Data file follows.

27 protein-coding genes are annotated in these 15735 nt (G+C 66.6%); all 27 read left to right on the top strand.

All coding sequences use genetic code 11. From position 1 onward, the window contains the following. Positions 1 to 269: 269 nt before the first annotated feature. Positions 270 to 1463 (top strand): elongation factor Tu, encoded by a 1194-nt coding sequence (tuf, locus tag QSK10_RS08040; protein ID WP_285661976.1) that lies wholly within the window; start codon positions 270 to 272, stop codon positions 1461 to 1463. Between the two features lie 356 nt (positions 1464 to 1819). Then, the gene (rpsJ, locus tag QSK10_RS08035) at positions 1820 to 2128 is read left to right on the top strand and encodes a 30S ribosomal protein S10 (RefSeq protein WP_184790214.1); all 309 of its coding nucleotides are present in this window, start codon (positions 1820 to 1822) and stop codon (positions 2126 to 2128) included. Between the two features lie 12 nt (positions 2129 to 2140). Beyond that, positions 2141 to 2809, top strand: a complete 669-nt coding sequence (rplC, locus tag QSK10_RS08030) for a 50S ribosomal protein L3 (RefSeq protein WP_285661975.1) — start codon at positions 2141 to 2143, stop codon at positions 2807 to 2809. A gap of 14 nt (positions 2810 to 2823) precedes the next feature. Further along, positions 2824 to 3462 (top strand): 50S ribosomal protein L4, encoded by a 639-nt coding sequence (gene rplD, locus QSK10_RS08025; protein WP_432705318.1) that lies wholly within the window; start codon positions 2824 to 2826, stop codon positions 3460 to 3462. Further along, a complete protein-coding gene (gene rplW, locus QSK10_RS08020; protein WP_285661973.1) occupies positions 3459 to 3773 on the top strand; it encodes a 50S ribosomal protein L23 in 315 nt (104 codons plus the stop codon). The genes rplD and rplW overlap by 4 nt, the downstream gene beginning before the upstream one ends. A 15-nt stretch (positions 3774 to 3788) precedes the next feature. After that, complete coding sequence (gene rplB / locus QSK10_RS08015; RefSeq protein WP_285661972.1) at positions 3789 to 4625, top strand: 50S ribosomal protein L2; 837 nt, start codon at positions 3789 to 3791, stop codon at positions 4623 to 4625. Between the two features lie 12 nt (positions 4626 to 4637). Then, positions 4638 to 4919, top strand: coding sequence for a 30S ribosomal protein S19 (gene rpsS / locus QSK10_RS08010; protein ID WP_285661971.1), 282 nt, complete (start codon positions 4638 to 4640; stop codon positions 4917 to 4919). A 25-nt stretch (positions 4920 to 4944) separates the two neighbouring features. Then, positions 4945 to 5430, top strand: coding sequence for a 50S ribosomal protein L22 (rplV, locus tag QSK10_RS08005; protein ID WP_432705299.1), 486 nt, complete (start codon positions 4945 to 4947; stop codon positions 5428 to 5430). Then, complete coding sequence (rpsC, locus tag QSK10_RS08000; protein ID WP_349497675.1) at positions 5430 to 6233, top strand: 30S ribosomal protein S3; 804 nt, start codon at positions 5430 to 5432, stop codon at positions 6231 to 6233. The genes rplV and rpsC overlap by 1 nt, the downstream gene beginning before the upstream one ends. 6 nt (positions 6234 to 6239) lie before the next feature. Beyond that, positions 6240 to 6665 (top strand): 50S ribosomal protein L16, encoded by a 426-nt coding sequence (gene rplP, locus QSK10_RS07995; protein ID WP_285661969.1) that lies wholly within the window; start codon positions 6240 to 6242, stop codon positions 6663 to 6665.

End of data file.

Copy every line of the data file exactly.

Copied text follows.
27 protein-coding genes are annotated in these 15735 nt (G+C 66.6%); all 27 read left to right on the top strand.

All coding sequences use genetic code 11. From position 1 onward, the window contains the following. Positions 1 to 269: 269 nt before the first annotated feature. Positions 270 to 1463 (top strand): elongation factor Tu, encoded by a 1194-nt coding sequence (tuf, locus tag QSK10_RS08040; protein ID WP_285661976.1) that lies wholly within the window; start codon positions 270 to 272, stop codon positions 1461 to 1463. Between the two features lie 356 nt (positions 1464 to 1819). Then, the gene (rpsJ, locus tag QSK10_RS08035) at positions 1820 to 2128 is read left to right on the top strand and encodes a 30S ribosomal protein S10 (RefSeq protein WP_184790214.1); all 309 of its coding nucleotides are present in this window, start codon (positions 1820 to 1822) and stop codon (positions 2126 to 2128) included. Between the two features lie 12 nt (positions 2129 to 2140). Beyond that, positions 2141 to 2809, top strand: a complete 669-nt coding sequence (rplC, locus tag QSK10_RS08030) for a 50S ribosomal protein L3 (RefSeq protein WP_285661975.1) — start codon at positions 2141 to 2143, stop codon at positions 2807 to 2809. A gap of 14 nt (positions 2810 to 2823) precedes the next feature. Further along, positions 2824 to 3462 (top strand): 50S ribosomal protein L4, encoded by a 639-nt coding sequence (gene rplD, locus QSK10_RS08025; protein WP_432705318.1) that lies wholly within the window; start codon positions 2824 to 2826, stop codon positions 3460 to 3462. Further along, a complete protein-coding gene (gene rplW, locus QSK10_RS08020; protein WP_285661973.1) occupies positions 3459 to 3773 on the top strand; it encodes a 50S ribosomal protein L23 in 315 nt (104 codons plus the stop codon). The genes rplD and rplW overlap by 4 nt, the downstream gene beginning before the upstream one ends. A 15-nt stretch (positions 3774 to 3788) precedes the next feature. After that, complete coding sequence (gene rplB / locus QSK10_RS08015; RefSeq protein WP_285661972.1) at positions 3789 to 4625, top strand: 50S ribosomal protein L2; 837 nt, start codon at positions 3789 to 3791, stop codon at positions 4623 to 4625. Between the two features lie 12 nt (positions 4626 to 4637). Then, positions 4638 to 4919, top strand: coding sequence for a 30S ribosomal protein S19 (gene rpsS / locus QSK10_RS08010; protein ID WP_285661971.1), 282 nt, complete (start codon positions 4638 to 4640; stop codon positions 4917 to 4919). A 25-nt stretch (positions 4920 to 4944) separates the two neighbouring features. Then, positions 4945 to 5430, top strand: coding sequence for a 50S ribosomal protein L22 (rplV, locus tag QSK10_RS08005; protein ID WP_432705299.1), 486 nt, complete (start codon positions 4945 to 4947; stop codon positions 5428 to 5430). Then, complete coding sequence (rpsC, locus tag QSK10_RS08000; protein ID WP_349497675.1) at positions 5430 to 6233, top strand: 30S ribosomal protein S3; 804 nt, start codon at positions 5430 to 5432, stop codon at positions 6231 to 6233. The genes rplV and rpsC overlap by 1 nt, the downstream gene beginning before the upstream one ends. 6 nt (positions 6234 to 6239) lie before the next feature. Beyond that, positions 6240 to 6665 (top strand): 50S ribosomal protein L16, encoded by a 426-nt coding sequence (gene rplP, locus QSK10_RS07995; protein ID WP_285661969.1) that lies wholly within the window; start codon positions 6240 to 6242, stop codon positions 6663 to 6665.